Who was the real Kim Jong-il?

Gaby Leslie

Kim Jong-il ruled North Korea for 17 years, but the isolationist nature of the state means that for many the lingering impression they have of the dictator is as a lonely wooden puppet with a speech impediment and hunger for world domination – as he was depicted in the 2004 film ‘Team America: World Police’.

As the people of North Korea bid a final farewell to Kim Jong-il, we take a look at some of the lesser-known facts about North Korea’s “Dear Leader”.

He had a ‘supernatural’ birth

North Korean legend has it that Kim, 69, was born at a secret military camp on Mount Paekdu, one of Korea's most cherished sites, in 1942. According to a bespoke piece of literature, at the time of his birth, a bright star lit up the sky, the seasons changed from winter to spring and a double rainbow appeared.

However, Soviet records state he was actually born in 1941 in Siberia while his father Kim Il-Sung was hiding from the Japanese.


A chain smoker, sports fan and heavy drinker, the North Korean leader was also said to be a James Bond lover and avid film fanatic. With over 20,000 movies in Kim’s library, a South Korean filmmaker claimed that Kim had once kidnapped him and his actress wife in the late 1970s, and ferried them back to isolated North Korea to make movies for him for a decade, including a rip-off ‘Godzilla’.

Bizarrely, a satellite photograph shows that Kim Jong-il built waterslides at his personal mansions and North Korean state television has said that he is the best golfer in history – shooting a 30 under par, complete with a stunning 11-holes-in-one the first time an 18-hole golf course was opened in North Korea in 1994. North Korean official records also claim that as well as running a whole country, the talented Jong-il wrote six operas in just two years. Impressive!

[Gallery: Kim Jong-Il's life in photos]


Human rights record

When Kim Jong-il seized power in North Korea following his father’s death in 1984, he adopted his father’s hard-line stance and “military first” policy. Despite a prolonged deadly famine in the country, the dictator devoted much of North Korea’s resources into building the world’s fifth-largest military and nuclear weapons much to the dismay of the United Nations and western world.

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As leader of the Korean Worker’s party, he was linked to terrorist activities in South Korea, who accused Kim of masterminding a 1983 bombing that killed 17 South Korean officials visiting Burma. In 1987, the bombing of a Korean Air Flight killed all 115 people on board, a North Korean agent who confessed to planting the device said Kim ordered the downing of the plane himself, but never waged any wars against other countries.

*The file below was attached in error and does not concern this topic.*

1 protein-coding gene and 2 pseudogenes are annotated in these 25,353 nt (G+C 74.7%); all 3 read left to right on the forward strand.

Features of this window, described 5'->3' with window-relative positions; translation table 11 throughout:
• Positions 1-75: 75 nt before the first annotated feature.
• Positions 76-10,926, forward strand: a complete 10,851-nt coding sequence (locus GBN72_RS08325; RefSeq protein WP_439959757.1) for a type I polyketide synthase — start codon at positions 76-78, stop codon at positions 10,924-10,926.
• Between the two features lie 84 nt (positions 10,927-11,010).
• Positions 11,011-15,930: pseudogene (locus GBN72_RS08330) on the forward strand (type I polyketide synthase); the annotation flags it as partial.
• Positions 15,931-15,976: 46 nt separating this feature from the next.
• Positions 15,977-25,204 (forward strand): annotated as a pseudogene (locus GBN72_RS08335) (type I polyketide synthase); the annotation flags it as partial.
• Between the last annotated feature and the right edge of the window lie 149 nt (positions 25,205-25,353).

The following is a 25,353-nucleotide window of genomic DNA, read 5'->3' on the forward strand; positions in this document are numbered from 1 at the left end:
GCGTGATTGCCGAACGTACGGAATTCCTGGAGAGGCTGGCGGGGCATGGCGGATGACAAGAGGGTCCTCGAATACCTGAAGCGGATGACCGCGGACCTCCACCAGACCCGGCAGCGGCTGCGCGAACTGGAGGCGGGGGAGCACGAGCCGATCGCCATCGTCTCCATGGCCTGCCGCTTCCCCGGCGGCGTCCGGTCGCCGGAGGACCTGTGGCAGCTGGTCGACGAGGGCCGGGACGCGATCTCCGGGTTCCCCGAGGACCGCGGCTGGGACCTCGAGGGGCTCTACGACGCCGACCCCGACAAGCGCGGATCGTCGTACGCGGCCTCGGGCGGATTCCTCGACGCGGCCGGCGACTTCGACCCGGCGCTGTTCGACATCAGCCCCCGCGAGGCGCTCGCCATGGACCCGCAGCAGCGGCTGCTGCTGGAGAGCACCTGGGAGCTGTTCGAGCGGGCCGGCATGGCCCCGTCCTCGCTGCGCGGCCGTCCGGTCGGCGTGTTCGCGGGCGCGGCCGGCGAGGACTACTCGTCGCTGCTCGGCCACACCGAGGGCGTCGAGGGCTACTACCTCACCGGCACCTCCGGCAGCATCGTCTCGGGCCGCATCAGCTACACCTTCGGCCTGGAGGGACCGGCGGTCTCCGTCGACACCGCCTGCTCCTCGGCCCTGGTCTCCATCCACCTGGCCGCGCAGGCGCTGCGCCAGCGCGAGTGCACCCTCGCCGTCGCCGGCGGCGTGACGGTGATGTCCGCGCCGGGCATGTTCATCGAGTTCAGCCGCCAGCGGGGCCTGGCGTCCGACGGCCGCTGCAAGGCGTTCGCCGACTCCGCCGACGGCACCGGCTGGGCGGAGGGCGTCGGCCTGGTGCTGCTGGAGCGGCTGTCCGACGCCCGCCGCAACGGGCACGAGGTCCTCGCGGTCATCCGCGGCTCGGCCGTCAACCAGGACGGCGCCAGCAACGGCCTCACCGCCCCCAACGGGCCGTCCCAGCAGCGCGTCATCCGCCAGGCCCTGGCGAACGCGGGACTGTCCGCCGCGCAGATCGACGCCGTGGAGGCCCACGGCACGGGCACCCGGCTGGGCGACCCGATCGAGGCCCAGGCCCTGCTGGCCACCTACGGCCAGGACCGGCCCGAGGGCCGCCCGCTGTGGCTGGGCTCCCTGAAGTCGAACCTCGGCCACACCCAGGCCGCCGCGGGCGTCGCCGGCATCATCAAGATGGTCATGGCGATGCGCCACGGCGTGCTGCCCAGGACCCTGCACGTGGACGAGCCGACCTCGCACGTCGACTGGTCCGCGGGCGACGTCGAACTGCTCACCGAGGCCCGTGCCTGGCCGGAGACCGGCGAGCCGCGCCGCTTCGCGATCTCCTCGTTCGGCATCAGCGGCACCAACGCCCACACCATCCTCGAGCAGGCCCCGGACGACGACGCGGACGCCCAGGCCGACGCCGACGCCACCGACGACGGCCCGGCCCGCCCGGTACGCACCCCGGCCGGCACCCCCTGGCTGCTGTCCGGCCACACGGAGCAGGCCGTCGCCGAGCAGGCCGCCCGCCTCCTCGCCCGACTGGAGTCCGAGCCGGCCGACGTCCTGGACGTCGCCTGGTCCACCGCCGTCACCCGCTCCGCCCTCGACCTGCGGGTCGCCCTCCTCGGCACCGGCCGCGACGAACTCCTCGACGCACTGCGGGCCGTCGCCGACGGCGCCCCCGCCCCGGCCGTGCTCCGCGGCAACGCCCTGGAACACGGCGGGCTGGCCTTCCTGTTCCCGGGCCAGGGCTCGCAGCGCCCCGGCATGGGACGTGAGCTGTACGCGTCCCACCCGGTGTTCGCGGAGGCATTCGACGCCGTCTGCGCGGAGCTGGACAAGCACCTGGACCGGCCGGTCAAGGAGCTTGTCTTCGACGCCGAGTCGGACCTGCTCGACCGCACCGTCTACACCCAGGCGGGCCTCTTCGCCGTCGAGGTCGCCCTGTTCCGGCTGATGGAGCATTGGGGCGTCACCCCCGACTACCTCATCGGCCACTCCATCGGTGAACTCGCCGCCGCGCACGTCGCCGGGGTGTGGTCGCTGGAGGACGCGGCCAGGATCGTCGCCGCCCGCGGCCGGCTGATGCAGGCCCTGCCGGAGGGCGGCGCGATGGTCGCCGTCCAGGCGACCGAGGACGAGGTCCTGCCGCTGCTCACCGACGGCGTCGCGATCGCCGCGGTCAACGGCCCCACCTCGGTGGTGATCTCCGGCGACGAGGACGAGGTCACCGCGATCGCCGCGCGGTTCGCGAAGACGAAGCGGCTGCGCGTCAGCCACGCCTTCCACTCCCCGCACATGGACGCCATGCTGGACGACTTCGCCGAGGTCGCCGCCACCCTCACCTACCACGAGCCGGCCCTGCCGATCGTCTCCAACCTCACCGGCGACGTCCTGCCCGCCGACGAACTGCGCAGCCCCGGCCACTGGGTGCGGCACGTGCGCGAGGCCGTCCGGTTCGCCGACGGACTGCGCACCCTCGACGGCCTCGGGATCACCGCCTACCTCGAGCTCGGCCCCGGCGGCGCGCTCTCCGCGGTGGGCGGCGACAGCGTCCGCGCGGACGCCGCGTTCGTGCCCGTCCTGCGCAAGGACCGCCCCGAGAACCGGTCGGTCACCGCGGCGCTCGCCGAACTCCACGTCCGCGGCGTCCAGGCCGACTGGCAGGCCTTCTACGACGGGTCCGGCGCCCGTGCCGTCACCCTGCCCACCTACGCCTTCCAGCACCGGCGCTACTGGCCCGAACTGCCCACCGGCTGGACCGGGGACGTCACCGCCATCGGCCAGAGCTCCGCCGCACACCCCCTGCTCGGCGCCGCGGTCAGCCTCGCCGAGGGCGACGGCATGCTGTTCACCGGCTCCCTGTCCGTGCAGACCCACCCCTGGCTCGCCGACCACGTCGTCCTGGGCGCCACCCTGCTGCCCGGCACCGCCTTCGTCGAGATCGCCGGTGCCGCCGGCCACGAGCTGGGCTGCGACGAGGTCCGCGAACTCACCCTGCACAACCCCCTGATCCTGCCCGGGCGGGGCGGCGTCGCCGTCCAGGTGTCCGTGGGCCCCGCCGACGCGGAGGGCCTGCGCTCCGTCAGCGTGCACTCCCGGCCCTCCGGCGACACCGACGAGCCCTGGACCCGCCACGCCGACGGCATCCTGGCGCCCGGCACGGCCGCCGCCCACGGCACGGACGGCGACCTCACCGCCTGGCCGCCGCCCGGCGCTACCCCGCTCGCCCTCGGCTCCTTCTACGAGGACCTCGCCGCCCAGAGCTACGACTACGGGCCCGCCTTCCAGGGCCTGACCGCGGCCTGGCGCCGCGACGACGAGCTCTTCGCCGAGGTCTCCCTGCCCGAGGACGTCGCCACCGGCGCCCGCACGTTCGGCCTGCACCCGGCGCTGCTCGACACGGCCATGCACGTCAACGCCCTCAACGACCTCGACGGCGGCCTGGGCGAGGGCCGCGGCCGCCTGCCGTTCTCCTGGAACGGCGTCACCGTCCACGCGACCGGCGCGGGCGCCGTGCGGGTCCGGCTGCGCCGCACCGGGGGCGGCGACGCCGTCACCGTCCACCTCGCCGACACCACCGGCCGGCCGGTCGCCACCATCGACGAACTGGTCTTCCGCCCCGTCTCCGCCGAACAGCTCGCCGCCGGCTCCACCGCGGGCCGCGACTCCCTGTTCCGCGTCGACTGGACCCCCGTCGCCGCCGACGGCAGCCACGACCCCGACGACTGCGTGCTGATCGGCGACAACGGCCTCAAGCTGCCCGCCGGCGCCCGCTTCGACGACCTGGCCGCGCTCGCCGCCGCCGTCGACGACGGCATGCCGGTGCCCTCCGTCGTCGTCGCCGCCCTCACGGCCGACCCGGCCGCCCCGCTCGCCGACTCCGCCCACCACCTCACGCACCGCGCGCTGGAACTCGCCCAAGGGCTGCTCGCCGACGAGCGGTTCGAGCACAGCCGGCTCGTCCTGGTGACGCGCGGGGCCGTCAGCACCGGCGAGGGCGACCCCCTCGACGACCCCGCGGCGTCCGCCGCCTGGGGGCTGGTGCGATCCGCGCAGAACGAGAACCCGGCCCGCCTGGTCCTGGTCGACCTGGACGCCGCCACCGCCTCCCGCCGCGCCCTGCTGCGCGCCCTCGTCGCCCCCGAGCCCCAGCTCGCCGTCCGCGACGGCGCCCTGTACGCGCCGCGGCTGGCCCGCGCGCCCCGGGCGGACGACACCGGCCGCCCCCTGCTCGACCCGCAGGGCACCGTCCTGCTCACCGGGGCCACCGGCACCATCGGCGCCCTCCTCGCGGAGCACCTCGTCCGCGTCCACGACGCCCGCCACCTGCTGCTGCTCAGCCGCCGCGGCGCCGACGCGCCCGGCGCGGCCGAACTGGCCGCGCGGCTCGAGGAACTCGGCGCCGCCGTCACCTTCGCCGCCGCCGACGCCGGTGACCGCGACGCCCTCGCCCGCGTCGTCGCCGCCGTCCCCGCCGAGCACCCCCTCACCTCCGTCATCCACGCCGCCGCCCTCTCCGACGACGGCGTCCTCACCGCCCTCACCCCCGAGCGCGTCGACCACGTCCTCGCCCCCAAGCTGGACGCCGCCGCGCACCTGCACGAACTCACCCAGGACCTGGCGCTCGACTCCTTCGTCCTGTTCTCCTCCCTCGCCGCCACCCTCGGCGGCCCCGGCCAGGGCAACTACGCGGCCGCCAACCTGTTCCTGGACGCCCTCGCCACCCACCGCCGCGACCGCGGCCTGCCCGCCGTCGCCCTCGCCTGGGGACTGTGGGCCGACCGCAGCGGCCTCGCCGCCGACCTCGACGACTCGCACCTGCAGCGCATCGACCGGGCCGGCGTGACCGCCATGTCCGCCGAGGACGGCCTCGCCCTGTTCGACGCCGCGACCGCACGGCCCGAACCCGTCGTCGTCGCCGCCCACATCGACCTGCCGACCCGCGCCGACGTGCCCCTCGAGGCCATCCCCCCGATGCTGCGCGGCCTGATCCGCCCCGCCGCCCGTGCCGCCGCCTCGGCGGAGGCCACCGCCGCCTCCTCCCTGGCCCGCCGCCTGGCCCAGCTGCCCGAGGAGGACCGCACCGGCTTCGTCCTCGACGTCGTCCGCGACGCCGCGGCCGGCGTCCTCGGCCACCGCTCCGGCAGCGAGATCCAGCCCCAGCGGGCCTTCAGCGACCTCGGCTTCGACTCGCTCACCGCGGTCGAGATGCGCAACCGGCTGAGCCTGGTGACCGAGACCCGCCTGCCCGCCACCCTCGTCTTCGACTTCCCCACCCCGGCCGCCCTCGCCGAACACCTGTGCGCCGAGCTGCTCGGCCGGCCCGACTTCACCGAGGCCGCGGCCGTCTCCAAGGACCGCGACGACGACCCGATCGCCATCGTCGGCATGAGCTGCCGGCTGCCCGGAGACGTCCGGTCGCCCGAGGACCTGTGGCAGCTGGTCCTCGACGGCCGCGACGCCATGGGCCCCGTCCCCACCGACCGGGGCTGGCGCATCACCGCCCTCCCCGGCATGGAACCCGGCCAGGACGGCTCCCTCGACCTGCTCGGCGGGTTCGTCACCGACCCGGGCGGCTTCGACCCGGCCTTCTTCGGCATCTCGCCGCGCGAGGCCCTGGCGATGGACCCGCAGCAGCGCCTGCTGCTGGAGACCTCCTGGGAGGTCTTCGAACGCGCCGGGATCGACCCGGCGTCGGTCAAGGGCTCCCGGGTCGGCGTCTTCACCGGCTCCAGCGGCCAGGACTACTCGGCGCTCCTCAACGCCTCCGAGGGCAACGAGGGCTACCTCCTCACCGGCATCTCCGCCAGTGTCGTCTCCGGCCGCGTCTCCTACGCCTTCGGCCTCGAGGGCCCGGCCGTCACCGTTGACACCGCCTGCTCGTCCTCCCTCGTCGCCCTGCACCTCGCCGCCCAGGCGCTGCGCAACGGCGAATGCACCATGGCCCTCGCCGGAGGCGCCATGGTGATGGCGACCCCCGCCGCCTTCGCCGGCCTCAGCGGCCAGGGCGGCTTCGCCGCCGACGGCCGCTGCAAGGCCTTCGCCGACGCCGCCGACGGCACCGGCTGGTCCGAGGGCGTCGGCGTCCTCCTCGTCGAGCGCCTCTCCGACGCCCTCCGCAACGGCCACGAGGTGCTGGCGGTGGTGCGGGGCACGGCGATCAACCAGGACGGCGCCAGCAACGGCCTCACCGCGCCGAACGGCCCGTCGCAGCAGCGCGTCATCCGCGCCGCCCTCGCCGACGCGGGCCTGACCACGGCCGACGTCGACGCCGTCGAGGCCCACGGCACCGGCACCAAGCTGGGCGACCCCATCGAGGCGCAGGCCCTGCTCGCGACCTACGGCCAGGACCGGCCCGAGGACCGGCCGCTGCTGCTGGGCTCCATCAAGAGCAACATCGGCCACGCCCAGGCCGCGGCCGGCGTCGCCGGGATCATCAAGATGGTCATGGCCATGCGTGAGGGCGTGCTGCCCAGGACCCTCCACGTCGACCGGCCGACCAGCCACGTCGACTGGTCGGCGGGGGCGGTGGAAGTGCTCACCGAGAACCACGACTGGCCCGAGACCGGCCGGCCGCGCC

A fashion trendsetter

Clad in his trademark bug-eyed shades, the 5ft 3in Kim Jong-il was quite the trendsetter. Renowned for his sartorial choices from his khaki jumpsuits, bouffant hairstyle to four-inch platform heels (to boost his height) the eccentric leader was every caricaturist’s dream.

He was very rich

According to a former Russian presidential envoy, who once travelled with the dictator, Kim Jong-il led a lavish lifestyle – and had a passion for fine wine and dining. In his memoirs, the presidential envoy described how North Korea's brutal leader was afraid of flying, so instead took a 16-car private train through Russia stocked up with crates of French wine and lobsters.

A Japanese cook, who worked as Kim's personal sushi chef for a decade, claimed that Kim had a wine cellar stocked with 10,000 bottles. He also spent his money in the starving country wisely. It is reported that at one point in time he was the world’s biggest buyer of Hennessey, forking out an average $750,000 (£480,000) a year on Hennessy VSOP cognac.

South Korean intelligence officials told the Sunday Telegraph that he kept a $4bn (£2.6bn) emergency fund in European banks should he have needed to flee North Korea and maintain the lifestyle he had become accustomed to.

He was really a control freak

With westernised influences like takeaway fast food banned in the secretive and isolated North Korea, Kim Jong-il apparently had to get past this by creating his very own hamburger. North Korean newspaper Minju Joson reported that Kim Jong-il invented a new sandwich called ‘double bread with meat’ in an attempt to provide quality food to university students. He then built a plant capable of mass hamburger production to feed academics despite the fact that the majority of North Koreans battle famine on a daily basis.

A biography on the North Korean state Website also said that King Jong-il never needed to defecate. According to Kim's former tutor, who's now living in exile in Virginia, in 1989, he had a dislike for disabled and short people. In preparation for the ‘World Festival of Youth and Students’ in the capital Pyongyang in 1989, the government distributed leaflets advertising a wonder drug that would increase the height of short people.

Those who responded to the leaflets were sent away to different uninhabited islands along with the disabled in an attempt to rid the next generation of their supposedly substandard genes.